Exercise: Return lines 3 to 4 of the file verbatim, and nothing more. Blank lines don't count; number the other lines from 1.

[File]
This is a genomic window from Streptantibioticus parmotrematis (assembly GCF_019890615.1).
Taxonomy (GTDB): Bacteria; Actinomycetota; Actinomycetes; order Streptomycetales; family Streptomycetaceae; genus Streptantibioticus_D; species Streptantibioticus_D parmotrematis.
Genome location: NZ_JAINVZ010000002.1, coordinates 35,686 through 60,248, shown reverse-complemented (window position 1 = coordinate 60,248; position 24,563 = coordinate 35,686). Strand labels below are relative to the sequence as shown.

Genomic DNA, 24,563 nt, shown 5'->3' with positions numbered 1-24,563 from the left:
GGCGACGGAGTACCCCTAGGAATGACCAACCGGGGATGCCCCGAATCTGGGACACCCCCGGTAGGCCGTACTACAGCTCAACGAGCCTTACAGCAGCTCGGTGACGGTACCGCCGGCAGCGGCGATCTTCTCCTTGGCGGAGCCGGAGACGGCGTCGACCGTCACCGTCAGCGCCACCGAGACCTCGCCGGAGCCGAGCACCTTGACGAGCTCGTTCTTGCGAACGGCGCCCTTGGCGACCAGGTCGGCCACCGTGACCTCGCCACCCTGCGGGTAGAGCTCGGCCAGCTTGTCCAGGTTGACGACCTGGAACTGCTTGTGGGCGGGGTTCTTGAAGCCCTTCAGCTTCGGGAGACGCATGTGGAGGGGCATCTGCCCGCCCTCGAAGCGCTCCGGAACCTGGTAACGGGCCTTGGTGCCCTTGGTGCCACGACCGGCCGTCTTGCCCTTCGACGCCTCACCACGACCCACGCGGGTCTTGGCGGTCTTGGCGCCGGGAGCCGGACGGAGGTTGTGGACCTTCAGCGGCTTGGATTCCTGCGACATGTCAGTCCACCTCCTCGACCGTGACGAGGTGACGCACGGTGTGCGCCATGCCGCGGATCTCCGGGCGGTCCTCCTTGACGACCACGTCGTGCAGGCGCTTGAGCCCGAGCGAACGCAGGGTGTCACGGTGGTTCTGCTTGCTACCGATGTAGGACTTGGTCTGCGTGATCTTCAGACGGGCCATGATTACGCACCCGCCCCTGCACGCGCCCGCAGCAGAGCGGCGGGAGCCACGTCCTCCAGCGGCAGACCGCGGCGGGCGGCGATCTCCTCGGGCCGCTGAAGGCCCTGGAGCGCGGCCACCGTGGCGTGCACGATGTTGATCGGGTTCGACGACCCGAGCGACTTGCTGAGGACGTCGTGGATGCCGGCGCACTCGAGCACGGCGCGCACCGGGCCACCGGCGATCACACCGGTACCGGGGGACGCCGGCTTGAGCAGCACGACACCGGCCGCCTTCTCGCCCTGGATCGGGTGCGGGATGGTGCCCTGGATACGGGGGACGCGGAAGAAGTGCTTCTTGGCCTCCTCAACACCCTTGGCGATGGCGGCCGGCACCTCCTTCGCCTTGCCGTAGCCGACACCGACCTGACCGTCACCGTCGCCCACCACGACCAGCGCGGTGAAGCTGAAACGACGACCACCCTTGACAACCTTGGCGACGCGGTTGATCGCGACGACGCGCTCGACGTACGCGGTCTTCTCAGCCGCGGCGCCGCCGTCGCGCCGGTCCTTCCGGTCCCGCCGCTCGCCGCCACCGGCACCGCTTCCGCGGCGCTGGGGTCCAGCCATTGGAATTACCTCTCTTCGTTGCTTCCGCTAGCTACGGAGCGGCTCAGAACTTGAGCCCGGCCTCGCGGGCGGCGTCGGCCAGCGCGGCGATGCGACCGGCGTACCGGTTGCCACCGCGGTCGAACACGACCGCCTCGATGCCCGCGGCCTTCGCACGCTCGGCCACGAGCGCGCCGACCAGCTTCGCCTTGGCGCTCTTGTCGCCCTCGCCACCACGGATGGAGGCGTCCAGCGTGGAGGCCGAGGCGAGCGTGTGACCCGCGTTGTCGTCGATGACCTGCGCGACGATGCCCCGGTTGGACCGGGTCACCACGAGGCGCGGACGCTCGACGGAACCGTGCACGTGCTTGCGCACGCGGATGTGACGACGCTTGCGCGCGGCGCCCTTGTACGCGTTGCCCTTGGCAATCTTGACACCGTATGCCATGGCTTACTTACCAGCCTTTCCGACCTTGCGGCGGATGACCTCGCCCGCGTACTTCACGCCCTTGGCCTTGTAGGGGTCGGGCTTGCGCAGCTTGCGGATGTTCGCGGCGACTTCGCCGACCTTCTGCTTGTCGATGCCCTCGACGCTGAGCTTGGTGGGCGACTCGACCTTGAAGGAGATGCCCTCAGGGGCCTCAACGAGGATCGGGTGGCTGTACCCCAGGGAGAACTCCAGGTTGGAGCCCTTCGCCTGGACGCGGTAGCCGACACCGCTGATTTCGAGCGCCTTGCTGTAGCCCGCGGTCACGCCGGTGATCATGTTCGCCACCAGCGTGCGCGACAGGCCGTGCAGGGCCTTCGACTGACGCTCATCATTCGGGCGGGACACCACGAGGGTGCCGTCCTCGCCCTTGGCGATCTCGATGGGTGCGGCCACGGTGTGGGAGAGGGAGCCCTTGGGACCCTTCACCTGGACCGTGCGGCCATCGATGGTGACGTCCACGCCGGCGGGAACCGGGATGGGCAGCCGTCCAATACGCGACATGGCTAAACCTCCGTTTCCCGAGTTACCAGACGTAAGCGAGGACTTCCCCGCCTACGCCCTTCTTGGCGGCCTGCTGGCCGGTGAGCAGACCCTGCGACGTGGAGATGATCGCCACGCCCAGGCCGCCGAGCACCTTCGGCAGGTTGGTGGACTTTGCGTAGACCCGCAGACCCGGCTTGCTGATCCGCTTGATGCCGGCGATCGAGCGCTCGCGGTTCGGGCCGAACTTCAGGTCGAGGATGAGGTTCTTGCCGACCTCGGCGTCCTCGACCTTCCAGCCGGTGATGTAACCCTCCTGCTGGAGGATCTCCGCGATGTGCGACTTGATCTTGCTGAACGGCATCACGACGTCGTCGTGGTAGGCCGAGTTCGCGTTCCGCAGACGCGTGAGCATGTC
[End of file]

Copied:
Genome location: NZ_JAINVZ010000002.1, coordinates 35,686 through 60,248, shown reverse-complemented (window position 1 = coordinate 60,248; position 24,563 = coordinate 35,686). Strand labels below are relative to the sequence as shown.

Genomic DNA, 24,563 nt, shown 5'->3' with positions numbered 1-24,563 from the left: